NAMI Member's Corner


The NAMI Philadelphia Member's Corner is the place to find the latest news, announcements, features, and user submitted content.

As such, we're always looking for content from our members. This could mean quotes, short stories about recovery, memes, pictures and illustrations, anything of relevance to NAMI Philadelphia that you wish to share with others.

If you are a member and wish to submit content, please email Amy Federer at

How Bipolar Support Groups Helped Change My Life

by Laura Riordan

Read Laura's recovery diary at

About Laura Riordan

After many years of riding the bipolar roller coaster, Laura is finally "living well" by working daily to tame the bipolar beast. She is an Account Executive for a tech staffing company and lives in the Philly suburbs with her significant other and their modern blended Brady Bunch family of 6 kids. She has facilitated meetings and participated on the board of a local DBSA support group for over 10 years. Check out to find out more and to look for one in your area! She also interacts online regularly in Gabe Howard's engaging and supportive Facebook group, Positive Depression and Bipolar Happy Place.

The Stigma of Mental Illness

First of all, what is the definition of the word stigma? A stigma means a " mark of disgrace, or infamy" The word infamy is defined as a " evil reputation, public reproach, or strong condemnation as a result of a shameful, criminal, or outrageous act." One might conclude from these definitions, that mental illness, in most cases, should not have a stigma. But nevertheless, it does. I hope this article sheds a beam of light, knowledge and hope for everyone who has dealt with the mental illness stigma.

I have lived with an anxiety disorder since young adulthood, but I have gotten better over time. I have obsessive compulsive disorder. I knew my behavior and thoughts were disordered,i.e checking to make sure a door was locked over and over again, and a fear of germs, so I cleaned something that really didn't need to be cleaned. I also had obsessive thoughts, and a very difficult time making simple decisions. However, after reading and hearing psychiatrists, and psychologists, I began to know the difference between a severe neurosis, and a psychosis. At the onset of a psychosis- schizophrenia, depressive psychosis, etc.- people lose their grip on reality. They can be withdrawn, and exhibit bizarre, and sometimes delusional behavior and also intellectual and emotional deterioration. But here is the good news, modern medicine can greatly reduce these symptoms, and the symptoms of an anxiety disorder, among other mental illnesses. It was discovered many years ago that there was a biological explanation for these behaviors, the brain itself was diseased, and not functioning like a relatively healthy brain. After people took psychiatric medications, they began to experience a great decrease in their symptoms, and even at times total improvement. Medicines for the treatment of mental disorders have improved considerably. A person who even had a psychosis, can begin to think normally. I have written these things to let everyone know they do not have to be fearful with respect to their mental illness. I had a severe neurosis, an anxiety disorder, and when I felt better I had no fear of meeting people and talking to them about myself, or any other subject. I would even tell them that I suffered from a mental illness. And the most important thing is probably not to talk with someone right away about your mental illness. You should get to know them first, and they you. When you are friends, and when the right chance comes, then you can talk about how you suffered from a mental disorder, but be absolutely sure you describe the mental illness exactly how you experienced it, and they will know you are and never did lose touch with reality. Show people you are loving and caring, and they may even talk to you about some of their own difficulties in life.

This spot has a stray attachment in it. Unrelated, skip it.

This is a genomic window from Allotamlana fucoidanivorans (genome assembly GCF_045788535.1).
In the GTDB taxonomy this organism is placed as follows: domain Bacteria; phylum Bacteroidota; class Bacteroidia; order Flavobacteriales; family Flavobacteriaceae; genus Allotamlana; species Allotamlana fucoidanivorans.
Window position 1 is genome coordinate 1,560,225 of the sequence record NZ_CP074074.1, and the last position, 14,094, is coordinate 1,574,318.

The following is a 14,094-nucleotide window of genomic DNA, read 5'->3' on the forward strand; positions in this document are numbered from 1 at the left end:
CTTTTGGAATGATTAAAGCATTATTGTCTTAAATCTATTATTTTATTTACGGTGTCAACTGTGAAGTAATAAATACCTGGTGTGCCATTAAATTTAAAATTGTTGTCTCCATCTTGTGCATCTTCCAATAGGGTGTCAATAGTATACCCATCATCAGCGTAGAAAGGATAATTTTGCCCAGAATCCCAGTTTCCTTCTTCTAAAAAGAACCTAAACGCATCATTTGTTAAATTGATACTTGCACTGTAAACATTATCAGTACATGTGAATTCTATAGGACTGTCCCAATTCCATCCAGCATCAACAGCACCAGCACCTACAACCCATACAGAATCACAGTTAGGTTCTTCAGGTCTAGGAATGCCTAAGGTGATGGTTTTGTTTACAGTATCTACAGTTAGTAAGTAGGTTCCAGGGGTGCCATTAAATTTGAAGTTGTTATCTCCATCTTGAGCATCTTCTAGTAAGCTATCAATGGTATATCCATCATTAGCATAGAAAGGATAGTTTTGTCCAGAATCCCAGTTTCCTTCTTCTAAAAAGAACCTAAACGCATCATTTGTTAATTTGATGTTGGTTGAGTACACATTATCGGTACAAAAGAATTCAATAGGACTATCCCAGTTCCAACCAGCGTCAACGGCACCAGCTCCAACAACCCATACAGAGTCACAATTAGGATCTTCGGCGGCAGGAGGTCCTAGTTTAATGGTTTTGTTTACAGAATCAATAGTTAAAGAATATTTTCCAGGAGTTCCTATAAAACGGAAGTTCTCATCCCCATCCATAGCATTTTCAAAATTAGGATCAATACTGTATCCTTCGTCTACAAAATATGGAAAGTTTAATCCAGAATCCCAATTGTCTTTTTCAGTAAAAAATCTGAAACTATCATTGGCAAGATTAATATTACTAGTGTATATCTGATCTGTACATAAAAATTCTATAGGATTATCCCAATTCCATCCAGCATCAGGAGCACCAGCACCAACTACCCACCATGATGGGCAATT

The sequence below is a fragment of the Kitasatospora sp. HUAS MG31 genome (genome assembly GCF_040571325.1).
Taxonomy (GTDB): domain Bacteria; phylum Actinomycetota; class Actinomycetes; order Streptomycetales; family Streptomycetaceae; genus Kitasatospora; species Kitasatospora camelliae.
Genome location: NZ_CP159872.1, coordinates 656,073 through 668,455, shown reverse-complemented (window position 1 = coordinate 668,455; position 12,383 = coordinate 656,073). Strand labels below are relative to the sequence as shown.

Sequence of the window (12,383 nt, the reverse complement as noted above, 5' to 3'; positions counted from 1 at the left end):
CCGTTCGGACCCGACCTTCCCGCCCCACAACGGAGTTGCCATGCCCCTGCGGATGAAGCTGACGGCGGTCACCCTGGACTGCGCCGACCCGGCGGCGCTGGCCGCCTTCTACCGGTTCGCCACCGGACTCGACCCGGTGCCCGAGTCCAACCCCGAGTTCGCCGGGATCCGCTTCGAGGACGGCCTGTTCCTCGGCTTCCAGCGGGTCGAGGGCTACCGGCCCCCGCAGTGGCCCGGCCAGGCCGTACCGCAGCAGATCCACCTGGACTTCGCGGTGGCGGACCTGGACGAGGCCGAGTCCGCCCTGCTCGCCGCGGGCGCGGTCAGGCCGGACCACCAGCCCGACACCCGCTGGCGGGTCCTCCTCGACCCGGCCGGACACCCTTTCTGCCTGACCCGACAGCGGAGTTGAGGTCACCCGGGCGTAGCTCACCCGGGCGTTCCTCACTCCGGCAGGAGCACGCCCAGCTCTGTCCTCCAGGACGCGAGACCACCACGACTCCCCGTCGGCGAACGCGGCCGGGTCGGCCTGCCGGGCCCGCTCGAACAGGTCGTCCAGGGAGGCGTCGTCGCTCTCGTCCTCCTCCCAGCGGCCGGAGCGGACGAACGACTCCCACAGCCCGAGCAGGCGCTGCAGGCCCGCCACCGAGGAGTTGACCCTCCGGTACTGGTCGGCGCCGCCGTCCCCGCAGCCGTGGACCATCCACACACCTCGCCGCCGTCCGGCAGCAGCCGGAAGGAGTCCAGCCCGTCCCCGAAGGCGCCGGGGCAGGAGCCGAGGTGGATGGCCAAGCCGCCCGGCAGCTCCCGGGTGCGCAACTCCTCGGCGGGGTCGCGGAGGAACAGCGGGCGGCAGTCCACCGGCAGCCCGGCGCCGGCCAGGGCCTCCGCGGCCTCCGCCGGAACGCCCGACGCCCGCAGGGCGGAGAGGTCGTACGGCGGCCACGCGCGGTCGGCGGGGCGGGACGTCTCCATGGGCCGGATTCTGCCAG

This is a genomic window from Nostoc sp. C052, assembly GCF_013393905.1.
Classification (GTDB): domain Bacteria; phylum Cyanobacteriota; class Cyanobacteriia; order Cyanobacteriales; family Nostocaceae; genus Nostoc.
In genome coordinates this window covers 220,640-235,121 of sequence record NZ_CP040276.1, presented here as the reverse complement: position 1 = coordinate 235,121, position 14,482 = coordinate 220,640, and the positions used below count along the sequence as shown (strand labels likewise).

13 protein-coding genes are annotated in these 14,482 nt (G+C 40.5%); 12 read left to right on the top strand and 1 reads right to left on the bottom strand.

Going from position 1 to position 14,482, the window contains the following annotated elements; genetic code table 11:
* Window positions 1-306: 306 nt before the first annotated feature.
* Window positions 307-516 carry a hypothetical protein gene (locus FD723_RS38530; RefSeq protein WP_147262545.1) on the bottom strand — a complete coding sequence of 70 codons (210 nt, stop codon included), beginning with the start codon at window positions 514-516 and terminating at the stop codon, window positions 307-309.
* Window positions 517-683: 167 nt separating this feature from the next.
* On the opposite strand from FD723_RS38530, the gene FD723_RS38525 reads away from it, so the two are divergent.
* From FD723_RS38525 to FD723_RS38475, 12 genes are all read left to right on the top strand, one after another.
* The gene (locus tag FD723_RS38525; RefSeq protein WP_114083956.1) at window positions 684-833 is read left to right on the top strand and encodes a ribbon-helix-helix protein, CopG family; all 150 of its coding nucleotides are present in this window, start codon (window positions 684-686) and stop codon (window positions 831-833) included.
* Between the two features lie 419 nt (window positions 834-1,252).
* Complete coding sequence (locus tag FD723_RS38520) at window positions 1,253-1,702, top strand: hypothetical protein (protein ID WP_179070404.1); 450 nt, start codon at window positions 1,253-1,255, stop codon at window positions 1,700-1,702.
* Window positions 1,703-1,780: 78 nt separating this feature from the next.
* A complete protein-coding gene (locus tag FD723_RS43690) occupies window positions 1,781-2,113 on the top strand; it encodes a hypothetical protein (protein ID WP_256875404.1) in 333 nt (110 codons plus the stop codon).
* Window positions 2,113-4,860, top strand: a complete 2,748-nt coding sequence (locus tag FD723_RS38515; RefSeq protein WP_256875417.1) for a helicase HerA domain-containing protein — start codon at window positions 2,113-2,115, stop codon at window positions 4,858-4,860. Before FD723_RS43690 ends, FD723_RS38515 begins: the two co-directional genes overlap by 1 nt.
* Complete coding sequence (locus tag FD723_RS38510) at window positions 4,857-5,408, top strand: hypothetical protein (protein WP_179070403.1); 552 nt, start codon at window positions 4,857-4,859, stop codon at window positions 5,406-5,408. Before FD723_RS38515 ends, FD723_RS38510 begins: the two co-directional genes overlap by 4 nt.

You have to understand, and accept that you know more than others do! So therefore be confident because you're the teacher, and not them. If I said it before, I'll say it again, mental illness is more prevalent than you may think. Besides most people suffer at different times with some level of anxiety and/or depression. You can help them know that they are not alone, and they may even feel better, knowing they could be worse. Most importantly, of course, the stigma of mental illness will decrease, all for the good!  You and other people will know the truth, and the truth will set you free!

Sincerely, and wholeheartedly,
William F. Eliason, BS

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